Published on the 24/08/2017 | Written by Donovan Jackson
Product demos are off the agenda at Intergen’s upcoming ‘real world’ events…
To get a good idea of where we are, sometimes it’s a good idea to have a look at where we came from. As Intergen readies up for its Digital Convergence series of conferences taking place around the country, that’s precisely what John Bessey, Empired GM of sales, recommended. Explaining what ‘Digital Convergence’ is, he said that first, the context of technology ubiquity must be appreciated.
“We’re living in a time where it doesn’t matter what line of work you’re in, technology is essential to getting the job done. Every single organisation, no matter the industry, should be looking to technology and how it will transform that business.”
That’s because digital transformation is happening, like it or not. “Digital Convergence points to that transformation. It is how you change how you operate, how you grow your business, how you delight customers and improve productivity to maintain competitiveness, while creating a platform which is secure and nimble to cope with today’s fast-paced environments.”
Bessey said a telling barometer of the pervasiveness of technology can be seen in the necessity for ‘tech enabled’ leaders in all aspects of business. In the 1990s and 2000s, when the divide between ‘business’ and ‘IT’ was large, there would be the techies on one side and puzzled business leaders on the other. There were no CIOs, no Chief Digital Officer. The head of technology was in the basement, not in the boardroom.
“Today, whether it is the CMO, the CEO, the CFO; across the spectrum, these office holders are thinking ‘tech first’; they have to know the technology and how it can enable their organisation. This is a crucial development which is further driving the digital journey.”
Therefore, Bessey noted, ‘digital’ is not just ‘customer experience and the website’. “Digital Convergence is an end-to-end strategy of how the business will operate using technology and people. It is about being connected and enabled to act and react.”
ERP implementations, he added, are often not considered part of digital projects. “But they very much are. You need a digitally-enabled back end if your organisation wants to be ready to take full advantage of digital business.”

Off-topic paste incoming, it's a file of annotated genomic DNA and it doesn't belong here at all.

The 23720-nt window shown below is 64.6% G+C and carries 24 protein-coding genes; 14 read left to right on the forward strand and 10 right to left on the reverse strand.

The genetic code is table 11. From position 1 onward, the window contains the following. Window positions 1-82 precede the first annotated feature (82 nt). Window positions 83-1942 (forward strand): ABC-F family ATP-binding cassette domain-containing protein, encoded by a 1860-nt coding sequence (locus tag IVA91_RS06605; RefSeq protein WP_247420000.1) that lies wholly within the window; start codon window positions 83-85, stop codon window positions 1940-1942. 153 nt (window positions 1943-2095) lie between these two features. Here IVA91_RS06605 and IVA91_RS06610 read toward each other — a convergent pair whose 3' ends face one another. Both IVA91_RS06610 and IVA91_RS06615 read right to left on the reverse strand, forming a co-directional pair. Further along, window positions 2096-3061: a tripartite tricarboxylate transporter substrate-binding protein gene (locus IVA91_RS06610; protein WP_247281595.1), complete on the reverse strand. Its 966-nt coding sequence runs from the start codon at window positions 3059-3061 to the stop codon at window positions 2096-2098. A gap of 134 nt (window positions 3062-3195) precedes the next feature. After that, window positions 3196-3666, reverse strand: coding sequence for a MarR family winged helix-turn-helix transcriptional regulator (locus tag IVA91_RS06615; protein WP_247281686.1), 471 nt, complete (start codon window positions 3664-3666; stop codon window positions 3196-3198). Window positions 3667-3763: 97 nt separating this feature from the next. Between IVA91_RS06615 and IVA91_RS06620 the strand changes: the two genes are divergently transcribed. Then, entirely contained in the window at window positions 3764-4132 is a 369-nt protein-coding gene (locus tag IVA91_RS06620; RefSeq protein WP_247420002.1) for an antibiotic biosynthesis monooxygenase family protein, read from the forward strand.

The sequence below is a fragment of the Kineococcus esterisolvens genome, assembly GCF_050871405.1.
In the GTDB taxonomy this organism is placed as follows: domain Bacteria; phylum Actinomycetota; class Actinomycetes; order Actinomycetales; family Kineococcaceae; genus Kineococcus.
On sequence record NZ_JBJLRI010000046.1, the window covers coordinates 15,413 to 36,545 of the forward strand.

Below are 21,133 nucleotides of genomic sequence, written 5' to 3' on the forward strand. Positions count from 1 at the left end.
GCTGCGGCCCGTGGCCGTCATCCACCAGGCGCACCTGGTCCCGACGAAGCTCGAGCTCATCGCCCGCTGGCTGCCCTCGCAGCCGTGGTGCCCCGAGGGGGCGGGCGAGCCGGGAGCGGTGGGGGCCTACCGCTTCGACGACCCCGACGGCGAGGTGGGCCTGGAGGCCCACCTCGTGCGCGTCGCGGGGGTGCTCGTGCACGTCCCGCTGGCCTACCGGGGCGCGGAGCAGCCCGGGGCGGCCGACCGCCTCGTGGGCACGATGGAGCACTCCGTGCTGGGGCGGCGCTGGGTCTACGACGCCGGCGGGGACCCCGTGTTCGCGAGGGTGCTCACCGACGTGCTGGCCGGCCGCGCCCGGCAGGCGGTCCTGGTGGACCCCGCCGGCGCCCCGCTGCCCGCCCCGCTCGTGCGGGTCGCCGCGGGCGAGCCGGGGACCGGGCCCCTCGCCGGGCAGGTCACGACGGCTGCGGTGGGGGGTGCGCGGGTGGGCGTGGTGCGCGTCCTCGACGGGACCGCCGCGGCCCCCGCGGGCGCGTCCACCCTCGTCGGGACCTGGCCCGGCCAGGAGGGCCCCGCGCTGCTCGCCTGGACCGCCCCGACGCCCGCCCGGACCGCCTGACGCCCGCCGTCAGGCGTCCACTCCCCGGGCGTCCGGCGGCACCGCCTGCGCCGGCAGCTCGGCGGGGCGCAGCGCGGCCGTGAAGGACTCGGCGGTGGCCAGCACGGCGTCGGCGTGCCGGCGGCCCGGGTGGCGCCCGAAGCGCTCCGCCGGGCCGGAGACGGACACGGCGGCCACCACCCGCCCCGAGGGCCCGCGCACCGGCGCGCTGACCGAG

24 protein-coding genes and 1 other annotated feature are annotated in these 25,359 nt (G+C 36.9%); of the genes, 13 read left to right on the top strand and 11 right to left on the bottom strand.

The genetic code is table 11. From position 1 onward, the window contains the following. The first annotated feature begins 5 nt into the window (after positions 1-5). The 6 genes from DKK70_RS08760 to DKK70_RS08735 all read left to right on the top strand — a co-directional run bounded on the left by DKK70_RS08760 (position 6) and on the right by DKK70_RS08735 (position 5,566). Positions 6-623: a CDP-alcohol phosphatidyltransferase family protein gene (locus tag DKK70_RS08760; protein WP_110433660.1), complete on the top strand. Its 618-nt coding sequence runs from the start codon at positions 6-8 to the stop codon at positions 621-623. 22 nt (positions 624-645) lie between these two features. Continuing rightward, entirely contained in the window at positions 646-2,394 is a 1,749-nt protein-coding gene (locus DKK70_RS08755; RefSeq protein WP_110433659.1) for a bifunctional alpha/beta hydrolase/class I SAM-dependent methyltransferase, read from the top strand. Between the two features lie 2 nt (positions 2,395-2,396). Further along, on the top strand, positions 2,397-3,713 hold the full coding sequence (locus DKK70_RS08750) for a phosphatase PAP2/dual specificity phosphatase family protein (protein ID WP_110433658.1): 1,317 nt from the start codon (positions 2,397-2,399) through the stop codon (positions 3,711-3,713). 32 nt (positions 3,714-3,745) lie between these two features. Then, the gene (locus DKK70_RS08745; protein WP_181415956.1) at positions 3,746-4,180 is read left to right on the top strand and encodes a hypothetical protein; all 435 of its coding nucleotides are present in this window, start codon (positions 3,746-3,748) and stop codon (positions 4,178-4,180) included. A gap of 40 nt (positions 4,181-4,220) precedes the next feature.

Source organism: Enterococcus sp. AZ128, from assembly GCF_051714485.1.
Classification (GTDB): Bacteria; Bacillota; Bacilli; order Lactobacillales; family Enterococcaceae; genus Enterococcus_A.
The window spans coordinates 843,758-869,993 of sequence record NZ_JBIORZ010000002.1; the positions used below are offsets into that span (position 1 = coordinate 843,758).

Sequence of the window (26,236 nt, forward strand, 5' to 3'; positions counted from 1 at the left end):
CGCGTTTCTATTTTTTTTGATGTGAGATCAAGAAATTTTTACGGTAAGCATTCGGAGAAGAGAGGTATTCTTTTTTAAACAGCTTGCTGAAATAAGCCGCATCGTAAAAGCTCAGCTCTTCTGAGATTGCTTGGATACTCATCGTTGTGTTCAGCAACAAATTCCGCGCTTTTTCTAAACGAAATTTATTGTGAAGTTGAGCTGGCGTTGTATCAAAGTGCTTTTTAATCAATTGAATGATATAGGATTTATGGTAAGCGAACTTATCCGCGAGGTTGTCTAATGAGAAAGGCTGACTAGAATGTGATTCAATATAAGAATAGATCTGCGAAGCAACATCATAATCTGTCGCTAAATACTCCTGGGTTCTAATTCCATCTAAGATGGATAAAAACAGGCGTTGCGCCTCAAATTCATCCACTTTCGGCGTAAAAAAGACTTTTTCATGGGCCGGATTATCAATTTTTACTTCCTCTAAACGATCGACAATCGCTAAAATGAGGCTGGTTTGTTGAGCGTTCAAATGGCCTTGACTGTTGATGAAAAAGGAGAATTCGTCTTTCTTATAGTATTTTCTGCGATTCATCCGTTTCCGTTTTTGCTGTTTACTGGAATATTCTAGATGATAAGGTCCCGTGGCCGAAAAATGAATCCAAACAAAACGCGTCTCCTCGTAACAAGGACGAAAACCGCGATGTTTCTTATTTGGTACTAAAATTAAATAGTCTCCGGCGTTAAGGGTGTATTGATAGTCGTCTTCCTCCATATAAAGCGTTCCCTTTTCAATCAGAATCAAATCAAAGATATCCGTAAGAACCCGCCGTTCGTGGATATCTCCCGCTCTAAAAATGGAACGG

Putting Digital Convergence into action means looking at everything through a digital lens. Pointing to multinational GE, Bessey said the conglomerate is employing hundreds of digital transformation experts across all its processes – whether it is the manufacture of MRI scanners or the production of jet engines. The ‘digital first’ approach was initiated by former CEO Jeff Immelt (now bound for Uber) and is a key focus for new CEO John Flannery.
“What we are seeing at GE is a complete commitment to ‘digital first’,” said Bessey – and he believes there are lessons for local customers. “Like GE, it is necessary to have a digital map. Then what you want to do is find the piece with the most compelling Return on Investment and start with that, while always keeping in mind what the end looks like.”
Just how ready the local market is for digital business, Bessey said, depends on who you ask. “What I will say is that we have a number of organisations which are fully committed. They have a digital strategy in place and are picking off piece by piece as they move towards end to end transformations.”
Those organisations include the Ministry for Primary Industries, Ryman Healthcare, Public Trust and Jucy. “These organisations are seeing the benefits of their transformations. Public Trust has done a wonderful job to leverage technology to change what it does to stay relevant; MPI, thanks to its use of digital systems, is equipped to respond rapidly to new circumstances, such as the recent outbreak of myrtle rust.”
Intergen Convergence will pick up on these and other stories which will demonstrate how digital transformation can be achieved through the convergence of ideas and actions, people and technology. Events take place in Christchurch and Wellington on 17 and 19 October, and Auckland on 3 November.